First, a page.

AB - Diet influences gut microbiota composition. Therefore, we hypothesized that diet would impact the extent of dietary fiber utilization and the types of metabolic end-products produced by the microbiota during in vitro fecal fermentation. By obtaining long-term dietary records from fecal donors, we aimed to determine the correlations between dietary intake variables and dietary fiber degradation and short-/branched-chain fatty acid (BCFA) and ammonia production during in vitro fecal fermentation. Eighteen subjects completed 1-year diet history questionnaires and provided fecal samples that were used for in vitro fermentation of a whole wheat substrate. The percentage of dietary fiber fermented was not correlated with nutrient intakes; however, butyrate production was correlated with fecal donor intake of many nutrients of which principal component analysis revealed were mostly contributed by grain-, nut-, and vegetable-based foods. Negative correlations were found for propionate with intake of total carbohydrate, added sugar, and sucrose and for ammonia and BCFA production with intake of unsaturated fats. Thus, our analysis did not support our first hypothesis: the percentage of dietary fiber fermented during in vitro fermentation was not correlated with dietary records. However, production of butyrate; BCFA; ammonia; and, to a lesser extent, propionate was correlated with the diet records of fecal donors, thus supporting our second hypothesis. These results suggest that diets high in plant-based foods and high in unsaturated fats are associated with microbial metabolism that is consistent with host health.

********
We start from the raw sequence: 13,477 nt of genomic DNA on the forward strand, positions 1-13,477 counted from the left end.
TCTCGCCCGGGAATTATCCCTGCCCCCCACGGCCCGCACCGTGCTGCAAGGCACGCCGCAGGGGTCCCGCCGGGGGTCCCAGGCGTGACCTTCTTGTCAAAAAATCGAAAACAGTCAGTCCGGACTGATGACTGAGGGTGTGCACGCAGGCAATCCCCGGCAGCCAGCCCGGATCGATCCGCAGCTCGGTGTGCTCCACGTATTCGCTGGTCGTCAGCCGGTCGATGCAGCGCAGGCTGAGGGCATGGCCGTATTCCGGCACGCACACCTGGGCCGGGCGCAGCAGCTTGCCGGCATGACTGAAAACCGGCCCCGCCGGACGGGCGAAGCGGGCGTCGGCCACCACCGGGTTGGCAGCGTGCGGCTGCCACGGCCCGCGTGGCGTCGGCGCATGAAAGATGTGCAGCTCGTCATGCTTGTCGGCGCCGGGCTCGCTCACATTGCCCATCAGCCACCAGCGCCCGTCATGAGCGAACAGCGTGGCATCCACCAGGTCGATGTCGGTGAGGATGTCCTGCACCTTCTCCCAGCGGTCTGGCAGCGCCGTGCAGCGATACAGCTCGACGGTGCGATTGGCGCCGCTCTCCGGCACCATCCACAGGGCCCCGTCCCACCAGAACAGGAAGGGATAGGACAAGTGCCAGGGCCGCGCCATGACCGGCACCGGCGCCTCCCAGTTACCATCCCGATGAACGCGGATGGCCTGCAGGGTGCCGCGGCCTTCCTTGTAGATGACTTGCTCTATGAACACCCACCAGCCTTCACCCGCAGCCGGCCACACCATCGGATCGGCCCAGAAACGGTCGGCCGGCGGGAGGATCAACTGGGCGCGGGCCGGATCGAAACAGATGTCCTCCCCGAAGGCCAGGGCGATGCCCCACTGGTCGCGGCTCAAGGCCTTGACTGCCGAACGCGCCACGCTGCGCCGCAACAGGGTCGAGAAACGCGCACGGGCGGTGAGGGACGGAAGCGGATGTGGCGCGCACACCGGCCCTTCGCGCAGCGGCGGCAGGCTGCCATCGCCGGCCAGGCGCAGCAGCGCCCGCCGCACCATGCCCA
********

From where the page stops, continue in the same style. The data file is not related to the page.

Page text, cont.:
KW - Ammonia

KW - Dietary fiber

KW - Human

KW - Microbiota

KW - Propionate

KW - Short chain fatty acids

KW - Wheat

UR - http://www.scopus.com/inward/record.url?scp=84922012172&partnerID=8YFLogxK

UR - http://www.scopus.com/inward/citedby.url?scp=84922012172&partnerID=8YFLogxK

U2 - 10.1016/j.nutres.2014.08.006

DO - 10.1016/j.nutres.2014.08.006

M3 - Article

C2 - 25218569

AN - SCOPUS:84922012172

VL - 34

SP - 749

EP - 759

JO - Nutrition Research

JF - Nutrition Research

SN - 0271-5317

IS - 9

ER -